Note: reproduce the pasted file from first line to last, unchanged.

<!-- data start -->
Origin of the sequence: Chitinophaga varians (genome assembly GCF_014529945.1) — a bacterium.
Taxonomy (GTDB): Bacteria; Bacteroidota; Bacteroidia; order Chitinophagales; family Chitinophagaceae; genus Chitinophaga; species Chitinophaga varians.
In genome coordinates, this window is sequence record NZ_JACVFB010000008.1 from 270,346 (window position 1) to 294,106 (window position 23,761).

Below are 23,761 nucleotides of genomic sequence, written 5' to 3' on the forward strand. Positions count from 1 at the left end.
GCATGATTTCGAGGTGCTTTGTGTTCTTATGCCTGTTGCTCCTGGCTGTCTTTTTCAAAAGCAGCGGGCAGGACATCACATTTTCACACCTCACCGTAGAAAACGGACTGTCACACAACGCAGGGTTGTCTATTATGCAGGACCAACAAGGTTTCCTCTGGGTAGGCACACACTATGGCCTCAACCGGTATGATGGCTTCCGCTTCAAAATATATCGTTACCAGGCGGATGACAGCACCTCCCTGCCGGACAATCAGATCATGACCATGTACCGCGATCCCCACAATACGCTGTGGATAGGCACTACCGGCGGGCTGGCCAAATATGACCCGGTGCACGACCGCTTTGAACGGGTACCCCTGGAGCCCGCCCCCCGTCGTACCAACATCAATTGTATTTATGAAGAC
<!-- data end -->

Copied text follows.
Origin of the sequence: Chitinophaga varians (genome assembly GCF_014529945.1) — a bacterium.
Taxonomy (GTDB): Bacteria; Bacteroidota; Bacteroidia; order Chitinophagales; family Chitinophagaceae; genus Chitinophaga; species Chitinophaga varians.
In genome coordinates, this window is sequence record NZ_JACVFB010000008.1 from 270,346 (window position 1) to 294,106 (window position 23,761).

Below are 23,761 nucleotides of genomic sequence, written 5' to 3' on the forward strand. Positions count from 1 at the left end.
GCATGATTTCGAGGTGCTTTGTGTTCTTATGCCTGTTGCTCCTGGCTGTCTTTTTCAAAAGCAGCGGGCAGGACATCACATTTTCACACCTCACCGTAGAAAACGGACTGTCACACAACGCAGGGTTGTCTATTATGCAGGACCAACAAGGTTTCCTCTGGGTAGGCACACACTATGGCCTCAACCGGTATGATGGCTTCCGCTTCAAAATATATCGTTACCAGGCGGATGACAGCACCTCCCTGCCGGACAATCAGATCATGACCATGTACCGCGATCCCCACAATACGCTGTGGATAGGCACTACCGGCGGGCTGGCCAAATATGACCCGGTGCACGACCGCTTTGAACGGGTACCCCTGGAGCCCGCCCCCCGTCGTACCAACATCAATTGTATTTATGAAGAC